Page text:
Summary of United States v. Cunningham, 103 F.3d 553 (7th Cir. 1996)
Facts: D, a nurse, was convicted for stealing drug medicine for her own addiction. During trial, the prosecution introduced evidence of D’s previous addiction to this medicine and D’s suspension of license due to this addiction and other facts. Prosecution argued that this evidence showed motive. D argues that this evidence just shows D’s propensity to commit the crime.
Issue: Can evidence that shows motive be admitted even if it somehow shows propensity?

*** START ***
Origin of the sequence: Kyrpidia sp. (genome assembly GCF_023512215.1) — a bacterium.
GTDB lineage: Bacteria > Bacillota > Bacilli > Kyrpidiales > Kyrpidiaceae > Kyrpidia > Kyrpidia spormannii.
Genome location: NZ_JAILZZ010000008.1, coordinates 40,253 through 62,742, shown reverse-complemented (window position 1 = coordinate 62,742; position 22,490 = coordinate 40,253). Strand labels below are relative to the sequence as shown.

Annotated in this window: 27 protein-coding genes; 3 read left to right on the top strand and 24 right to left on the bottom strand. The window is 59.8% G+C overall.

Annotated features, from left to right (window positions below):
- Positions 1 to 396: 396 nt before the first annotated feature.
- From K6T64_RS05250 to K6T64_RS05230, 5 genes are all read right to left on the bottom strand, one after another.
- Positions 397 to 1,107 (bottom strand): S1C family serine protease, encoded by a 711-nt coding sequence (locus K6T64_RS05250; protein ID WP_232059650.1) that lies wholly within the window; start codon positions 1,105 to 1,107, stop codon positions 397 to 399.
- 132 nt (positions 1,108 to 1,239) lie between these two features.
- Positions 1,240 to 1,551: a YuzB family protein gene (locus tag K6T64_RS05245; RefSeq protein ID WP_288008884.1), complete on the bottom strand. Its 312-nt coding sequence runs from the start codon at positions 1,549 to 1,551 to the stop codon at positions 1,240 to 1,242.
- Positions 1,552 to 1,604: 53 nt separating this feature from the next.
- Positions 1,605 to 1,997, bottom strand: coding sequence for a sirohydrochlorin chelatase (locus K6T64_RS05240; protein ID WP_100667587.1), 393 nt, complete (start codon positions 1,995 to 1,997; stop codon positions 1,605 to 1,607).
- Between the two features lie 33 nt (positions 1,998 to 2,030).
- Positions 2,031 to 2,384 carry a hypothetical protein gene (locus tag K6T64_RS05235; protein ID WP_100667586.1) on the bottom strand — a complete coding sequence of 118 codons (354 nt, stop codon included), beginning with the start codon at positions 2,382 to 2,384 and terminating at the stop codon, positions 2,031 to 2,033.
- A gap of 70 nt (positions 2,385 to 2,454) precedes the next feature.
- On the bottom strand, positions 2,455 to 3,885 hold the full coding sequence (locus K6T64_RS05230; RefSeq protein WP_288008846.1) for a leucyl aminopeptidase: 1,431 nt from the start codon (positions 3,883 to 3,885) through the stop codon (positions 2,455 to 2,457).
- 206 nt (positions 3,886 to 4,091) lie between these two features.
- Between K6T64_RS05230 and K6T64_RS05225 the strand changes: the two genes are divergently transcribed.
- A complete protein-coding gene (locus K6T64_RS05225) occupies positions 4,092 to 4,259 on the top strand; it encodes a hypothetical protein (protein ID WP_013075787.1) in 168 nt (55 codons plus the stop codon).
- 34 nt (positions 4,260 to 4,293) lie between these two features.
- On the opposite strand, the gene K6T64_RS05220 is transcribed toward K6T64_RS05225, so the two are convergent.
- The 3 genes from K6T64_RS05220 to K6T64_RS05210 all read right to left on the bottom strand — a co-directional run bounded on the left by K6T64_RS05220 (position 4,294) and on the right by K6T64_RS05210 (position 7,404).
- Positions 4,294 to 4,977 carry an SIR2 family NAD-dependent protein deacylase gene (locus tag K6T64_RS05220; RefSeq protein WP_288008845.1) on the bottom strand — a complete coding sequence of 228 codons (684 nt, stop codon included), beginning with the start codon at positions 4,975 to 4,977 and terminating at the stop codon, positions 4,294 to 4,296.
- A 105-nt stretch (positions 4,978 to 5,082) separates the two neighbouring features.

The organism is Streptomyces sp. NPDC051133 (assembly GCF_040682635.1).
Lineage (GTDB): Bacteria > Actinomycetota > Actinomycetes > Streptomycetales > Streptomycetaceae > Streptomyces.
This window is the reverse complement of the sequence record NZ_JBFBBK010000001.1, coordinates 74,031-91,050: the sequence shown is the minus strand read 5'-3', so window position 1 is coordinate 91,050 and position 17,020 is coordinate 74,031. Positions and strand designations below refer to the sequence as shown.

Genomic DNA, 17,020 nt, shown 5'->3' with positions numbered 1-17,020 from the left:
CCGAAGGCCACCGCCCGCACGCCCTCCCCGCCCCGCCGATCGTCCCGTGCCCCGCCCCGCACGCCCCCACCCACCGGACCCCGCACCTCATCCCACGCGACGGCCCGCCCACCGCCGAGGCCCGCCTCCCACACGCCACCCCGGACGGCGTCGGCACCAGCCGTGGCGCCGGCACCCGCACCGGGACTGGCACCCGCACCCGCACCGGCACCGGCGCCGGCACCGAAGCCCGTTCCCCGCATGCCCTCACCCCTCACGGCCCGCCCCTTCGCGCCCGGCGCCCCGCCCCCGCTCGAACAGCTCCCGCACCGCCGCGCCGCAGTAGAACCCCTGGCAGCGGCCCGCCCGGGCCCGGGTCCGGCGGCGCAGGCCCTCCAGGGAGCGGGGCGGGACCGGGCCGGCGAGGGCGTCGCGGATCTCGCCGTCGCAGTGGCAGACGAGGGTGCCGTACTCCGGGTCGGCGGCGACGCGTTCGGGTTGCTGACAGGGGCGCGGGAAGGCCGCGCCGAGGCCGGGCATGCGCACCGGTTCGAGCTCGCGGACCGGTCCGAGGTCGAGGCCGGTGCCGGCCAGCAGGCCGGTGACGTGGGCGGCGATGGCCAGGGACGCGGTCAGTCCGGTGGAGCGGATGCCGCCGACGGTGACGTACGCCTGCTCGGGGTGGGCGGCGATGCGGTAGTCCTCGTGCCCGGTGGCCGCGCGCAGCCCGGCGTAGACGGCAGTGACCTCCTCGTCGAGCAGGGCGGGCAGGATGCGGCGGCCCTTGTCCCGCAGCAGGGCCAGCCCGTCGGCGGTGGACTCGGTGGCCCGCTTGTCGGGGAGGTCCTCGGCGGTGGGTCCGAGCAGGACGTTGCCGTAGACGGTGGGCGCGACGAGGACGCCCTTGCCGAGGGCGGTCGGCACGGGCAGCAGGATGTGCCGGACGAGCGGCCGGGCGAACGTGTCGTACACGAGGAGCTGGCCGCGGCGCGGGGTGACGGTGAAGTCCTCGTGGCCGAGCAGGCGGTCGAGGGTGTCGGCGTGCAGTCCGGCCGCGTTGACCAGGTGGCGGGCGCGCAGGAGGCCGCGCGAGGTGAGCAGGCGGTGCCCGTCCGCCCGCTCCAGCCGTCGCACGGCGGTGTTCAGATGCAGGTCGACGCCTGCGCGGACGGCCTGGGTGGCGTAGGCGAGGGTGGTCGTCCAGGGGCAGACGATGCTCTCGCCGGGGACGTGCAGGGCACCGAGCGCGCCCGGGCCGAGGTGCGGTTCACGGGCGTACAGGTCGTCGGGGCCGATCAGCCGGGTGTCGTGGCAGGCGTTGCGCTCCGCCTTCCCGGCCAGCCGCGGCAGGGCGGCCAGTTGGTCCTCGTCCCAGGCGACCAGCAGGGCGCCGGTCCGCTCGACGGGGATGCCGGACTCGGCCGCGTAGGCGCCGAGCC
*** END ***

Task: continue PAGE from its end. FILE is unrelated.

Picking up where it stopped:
Rationale: Evidence can be admitted to show motive even if it has some effects to show propensity. This is subject to Rule 403 where the judge decides whether the prejudice caused by this evidence clearly outweighs the benefits. The greater the overlap between propensity and motive, the more careful the district judge must be about admitting under the rubric of motive evidence that the jury is likely to use instead as a basis for inferring the D’s propensity. Here the evidence showed that D’s addiction provided her the motive to tamper with the medicine for her personal consumption and the district judge considered the benefits of this evidence to outweigh the prejudicial effects. We cannot second guess the district court. Affirmed.